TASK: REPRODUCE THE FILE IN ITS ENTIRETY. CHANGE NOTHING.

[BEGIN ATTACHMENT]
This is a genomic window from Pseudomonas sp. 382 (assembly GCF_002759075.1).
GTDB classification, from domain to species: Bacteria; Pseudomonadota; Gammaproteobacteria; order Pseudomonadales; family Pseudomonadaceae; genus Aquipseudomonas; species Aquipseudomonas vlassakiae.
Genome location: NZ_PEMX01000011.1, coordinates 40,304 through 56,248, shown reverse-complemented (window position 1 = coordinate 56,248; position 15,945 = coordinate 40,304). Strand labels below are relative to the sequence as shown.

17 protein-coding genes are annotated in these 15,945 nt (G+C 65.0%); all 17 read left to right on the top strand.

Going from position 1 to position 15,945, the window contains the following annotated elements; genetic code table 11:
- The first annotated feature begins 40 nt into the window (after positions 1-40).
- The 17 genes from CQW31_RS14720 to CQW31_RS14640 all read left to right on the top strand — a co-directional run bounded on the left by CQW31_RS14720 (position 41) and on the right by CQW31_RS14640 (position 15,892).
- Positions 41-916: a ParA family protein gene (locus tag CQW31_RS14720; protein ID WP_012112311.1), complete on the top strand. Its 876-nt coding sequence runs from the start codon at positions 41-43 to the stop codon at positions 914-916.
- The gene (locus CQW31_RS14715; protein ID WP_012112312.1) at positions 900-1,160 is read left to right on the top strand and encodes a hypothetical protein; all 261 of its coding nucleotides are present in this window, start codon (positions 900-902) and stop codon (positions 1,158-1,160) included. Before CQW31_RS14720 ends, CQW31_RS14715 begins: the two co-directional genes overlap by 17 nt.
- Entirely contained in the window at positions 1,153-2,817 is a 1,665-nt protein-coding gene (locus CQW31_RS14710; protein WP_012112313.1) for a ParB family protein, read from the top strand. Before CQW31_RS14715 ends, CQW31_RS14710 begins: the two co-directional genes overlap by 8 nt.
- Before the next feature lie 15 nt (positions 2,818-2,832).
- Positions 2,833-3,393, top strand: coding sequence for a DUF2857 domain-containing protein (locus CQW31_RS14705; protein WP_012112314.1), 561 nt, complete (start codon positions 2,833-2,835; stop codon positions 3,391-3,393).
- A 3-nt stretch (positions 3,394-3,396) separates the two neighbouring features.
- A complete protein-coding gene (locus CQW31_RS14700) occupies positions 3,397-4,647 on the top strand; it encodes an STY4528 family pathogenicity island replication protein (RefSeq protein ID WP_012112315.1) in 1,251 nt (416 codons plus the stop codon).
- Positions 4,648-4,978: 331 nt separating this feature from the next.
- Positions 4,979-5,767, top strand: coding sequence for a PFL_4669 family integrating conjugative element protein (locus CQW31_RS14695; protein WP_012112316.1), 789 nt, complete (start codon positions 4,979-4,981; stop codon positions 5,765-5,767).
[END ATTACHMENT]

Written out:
This is a genomic window from Pseudomonas sp. 382 (assembly GCF_002759075.1).
GTDB classification, from domain to species: Bacteria; Pseudomonadota; Gammaproteobacteria; order Pseudomonadales; family Pseudomonadaceae; genus Aquipseudomonas; species Aquipseudomonas vlassakiae.
Genome location: NZ_PEMX01000011.1, coordinates 40,304 through 56,248, shown reverse-complemented (window position 1 = coordinate 56,248; position 15,945 = coordinate 40,304). Strand labels below are relative to the sequence as shown.

17 protein-coding genes are annotated in these 15,945 nt (G+C 65.0%); all 17 read left to right on the top strand.

Going from position 1 to position 15,945, the window contains the following annotated elements; genetic code table 11:
- The first annotated feature begins 40 nt into the window (after positions 1-40).
- The 17 genes from CQW31_RS14720 to CQW31_RS14640 all read left to right on the top strand — a co-directional run bounded on the left by CQW31_RS14720 (position 41) and on the right by CQW31_RS14640 (position 15,892).
- Positions 41-916: a ParA family protein gene (locus tag CQW31_RS14720; protein ID WP_012112311.1), complete on the top strand. Its 876-nt coding sequence runs from the start codon at positions 41-43 to the stop codon at positions 914-916.
- The gene (locus CQW31_RS14715; protein ID WP_012112312.1) at positions 900-1,160 is read left to right on the top strand and encodes a hypothetical protein; all 261 of its coding nucleotides are present in this window, start codon (positions 900-902) and stop codon (positions 1,158-1,160) included. Before CQW31_RS14720 ends, CQW31_RS14715 begins: the two co-directional genes overlap by 17 nt.
- Entirely contained in the window at positions 1,153-2,817 is a 1,665-nt protein-coding gene (locus CQW31_RS14710; protein WP_012112313.1) for a ParB family protein, read from the top strand. Before CQW31_RS14715 ends, CQW31_RS14710 begins: the two co-directional genes overlap by 8 nt.
- Before the next feature lie 15 nt (positions 2,818-2,832).
- Positions 2,833-3,393, top strand: coding sequence for a DUF2857 domain-containing protein (locus CQW31_RS14705; protein WP_012112314.1), 561 nt, complete (start codon positions 2,833-2,835; stop codon positions 3,391-3,393).
- A 3-nt stretch (positions 3,394-3,396) separates the two neighbouring features.
- A complete protein-coding gene (locus CQW31_RS14700) occupies positions 3,397-4,647 on the top strand; it encodes an STY4528 family pathogenicity island replication protein (RefSeq protein ID WP_012112315.1) in 1,251 nt (416 codons plus the stop codon).
- Positions 4,648-4,978: 331 nt separating this feature from the next.
- Positions 4,979-5,767, top strand: coding sequence for a PFL_4669 family integrating conjugative element protein (locus CQW31_RS14695; protein WP_012112316.1), 789 nt, complete (start codon positions 4,979-4,981; stop codon positions 5,765-5,767).